I spent quite some time assessing yacht behaviour in waves and can only say that if you are searching for something you can spend the rest of your life on, you have come to the right place. (Lloyd did just that!)

    Cheers

    Zed
     
  8. Karsten
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    Karsten Senior Member

    O.K. you convinced me. So I have to get the Lloyds "Rules and Regulations for the Classification of Special Service Craft". Looks like my Christmas present is sorted.

    Karsten
     
  9. Eric Sponberg
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    Eric Sponberg Senior Member

    Karsten,

    There is also a Lloyds Rules for Yachts and Small Craft, which might be more appropriate for your sailing yacht.

    Eric
     
  10. Robert Miller
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    Robert Miller Junior Member

    Loyd's rules - small yachts - purchase

    Eric:

    Where can one purchase "Lloyd's Rules for Yachts and Small Craft"?
    Thank you.

    Robert
     
  11. Eric Sponberg
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    Eric Sponberg Senior Member

    Lloyds probably has a website, so try googling "Lloyds Register". The last US address I have is:

    17 Battery Place
    New York, NY, 10004-12195
    Tel: 212-425-8050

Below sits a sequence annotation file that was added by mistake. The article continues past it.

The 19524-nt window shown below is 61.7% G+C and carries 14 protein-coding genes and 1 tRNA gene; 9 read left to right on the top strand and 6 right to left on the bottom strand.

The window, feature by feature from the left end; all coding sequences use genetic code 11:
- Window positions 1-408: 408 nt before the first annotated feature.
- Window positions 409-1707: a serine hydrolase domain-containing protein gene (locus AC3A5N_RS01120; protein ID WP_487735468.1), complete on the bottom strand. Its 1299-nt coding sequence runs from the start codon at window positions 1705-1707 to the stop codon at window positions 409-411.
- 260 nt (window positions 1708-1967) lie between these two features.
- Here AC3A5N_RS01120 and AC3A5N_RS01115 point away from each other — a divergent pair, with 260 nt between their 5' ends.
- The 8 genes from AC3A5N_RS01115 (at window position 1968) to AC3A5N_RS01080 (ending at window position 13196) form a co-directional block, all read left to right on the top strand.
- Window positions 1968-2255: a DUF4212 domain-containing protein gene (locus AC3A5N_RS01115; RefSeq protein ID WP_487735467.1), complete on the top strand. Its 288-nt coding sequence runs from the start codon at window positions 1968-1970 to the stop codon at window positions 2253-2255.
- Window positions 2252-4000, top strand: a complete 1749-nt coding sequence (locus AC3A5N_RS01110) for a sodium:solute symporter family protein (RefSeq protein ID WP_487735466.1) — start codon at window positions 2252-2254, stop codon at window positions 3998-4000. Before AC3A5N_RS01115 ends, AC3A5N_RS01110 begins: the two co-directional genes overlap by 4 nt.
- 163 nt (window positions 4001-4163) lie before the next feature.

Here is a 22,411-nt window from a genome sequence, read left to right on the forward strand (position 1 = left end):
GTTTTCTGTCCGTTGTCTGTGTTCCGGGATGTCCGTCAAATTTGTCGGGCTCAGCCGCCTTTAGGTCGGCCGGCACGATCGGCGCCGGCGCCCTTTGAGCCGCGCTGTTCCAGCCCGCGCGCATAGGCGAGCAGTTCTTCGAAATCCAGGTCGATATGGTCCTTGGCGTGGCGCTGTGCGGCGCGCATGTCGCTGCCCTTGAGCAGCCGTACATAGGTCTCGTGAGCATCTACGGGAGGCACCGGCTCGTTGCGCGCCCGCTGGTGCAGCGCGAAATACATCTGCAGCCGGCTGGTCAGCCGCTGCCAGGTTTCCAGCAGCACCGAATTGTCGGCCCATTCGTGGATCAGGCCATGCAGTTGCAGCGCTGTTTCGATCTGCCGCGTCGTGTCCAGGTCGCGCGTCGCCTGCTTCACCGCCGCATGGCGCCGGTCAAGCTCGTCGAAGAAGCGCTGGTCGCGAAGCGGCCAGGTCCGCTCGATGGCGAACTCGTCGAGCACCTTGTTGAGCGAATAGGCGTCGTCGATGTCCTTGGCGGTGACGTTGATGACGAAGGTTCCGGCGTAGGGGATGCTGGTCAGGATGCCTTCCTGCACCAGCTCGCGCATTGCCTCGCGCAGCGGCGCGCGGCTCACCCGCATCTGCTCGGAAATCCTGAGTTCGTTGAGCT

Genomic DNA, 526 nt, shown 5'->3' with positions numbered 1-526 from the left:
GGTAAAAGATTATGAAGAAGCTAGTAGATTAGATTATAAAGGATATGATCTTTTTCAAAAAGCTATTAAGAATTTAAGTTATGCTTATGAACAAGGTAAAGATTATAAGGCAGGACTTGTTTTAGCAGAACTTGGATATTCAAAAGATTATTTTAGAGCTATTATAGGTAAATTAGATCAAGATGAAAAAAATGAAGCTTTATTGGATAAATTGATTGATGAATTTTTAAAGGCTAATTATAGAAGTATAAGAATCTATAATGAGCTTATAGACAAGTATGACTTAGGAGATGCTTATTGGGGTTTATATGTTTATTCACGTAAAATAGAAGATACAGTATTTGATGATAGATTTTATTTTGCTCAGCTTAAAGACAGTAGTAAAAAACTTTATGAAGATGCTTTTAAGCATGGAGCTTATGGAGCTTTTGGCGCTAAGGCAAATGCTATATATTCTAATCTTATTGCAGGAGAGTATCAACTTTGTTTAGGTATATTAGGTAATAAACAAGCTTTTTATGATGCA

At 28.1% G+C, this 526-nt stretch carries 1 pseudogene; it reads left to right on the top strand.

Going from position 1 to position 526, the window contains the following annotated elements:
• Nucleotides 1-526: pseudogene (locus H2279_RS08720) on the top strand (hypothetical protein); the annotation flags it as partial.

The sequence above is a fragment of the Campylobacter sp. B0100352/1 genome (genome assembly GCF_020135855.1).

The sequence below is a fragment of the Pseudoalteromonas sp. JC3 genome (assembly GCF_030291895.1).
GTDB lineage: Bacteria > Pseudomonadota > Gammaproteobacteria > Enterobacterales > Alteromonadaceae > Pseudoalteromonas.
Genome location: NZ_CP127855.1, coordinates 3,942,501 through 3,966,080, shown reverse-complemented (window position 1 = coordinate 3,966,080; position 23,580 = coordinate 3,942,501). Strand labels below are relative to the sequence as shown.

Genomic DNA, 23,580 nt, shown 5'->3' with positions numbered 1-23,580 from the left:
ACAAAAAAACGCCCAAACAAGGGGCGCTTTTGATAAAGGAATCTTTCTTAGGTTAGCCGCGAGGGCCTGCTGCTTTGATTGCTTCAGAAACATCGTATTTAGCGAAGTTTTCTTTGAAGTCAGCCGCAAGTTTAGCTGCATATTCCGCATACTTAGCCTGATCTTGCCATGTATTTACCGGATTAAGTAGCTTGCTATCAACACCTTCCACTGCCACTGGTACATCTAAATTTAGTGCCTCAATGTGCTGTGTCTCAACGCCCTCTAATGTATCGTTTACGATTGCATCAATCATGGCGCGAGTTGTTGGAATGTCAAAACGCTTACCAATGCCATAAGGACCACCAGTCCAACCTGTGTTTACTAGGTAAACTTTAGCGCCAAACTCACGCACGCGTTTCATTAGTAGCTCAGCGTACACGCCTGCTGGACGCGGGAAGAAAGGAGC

This was good in 1994.

    Home office in London is:

    71 Fenchurch St.
    London, EC3M 4BS
    England
    Tel: 01-709-9166

    Eric
     
  12. SailDesign
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    SailDesign Old Phart! Stay upwind..

    I have the distinct feeling that Lloyds, alomg with most of the other European bodies, has "retired" their rule in favour (if that's the right word) of the EU RCD/ISO stuff.
    I looked at their site (www.lr.org) and saw nothing about yachts or small craft any more. Of course, it doesn't make the old rule useless, it just means you can't buy it anymore.

    Black Market, anyone? :)

    Steve "hoping it's still out there somewhere..."
     
  13. Zed

    Zed Guest

    Regulations

    Germanischer Lloyd are still doing the small craft and yacht stuff. Check http://www.gl-group.com

    Cheers

    Zed
     
  14. Morgig
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    Morgig Junior Member


  15. Karsten
    Joined: Jun 2004
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    Karsten Senior Member

    The German Lloyd rules are what I was after and are free to download. You only have to remember that the Germans use a "," for numbers where the rest of the world uses a ".".

    Karsten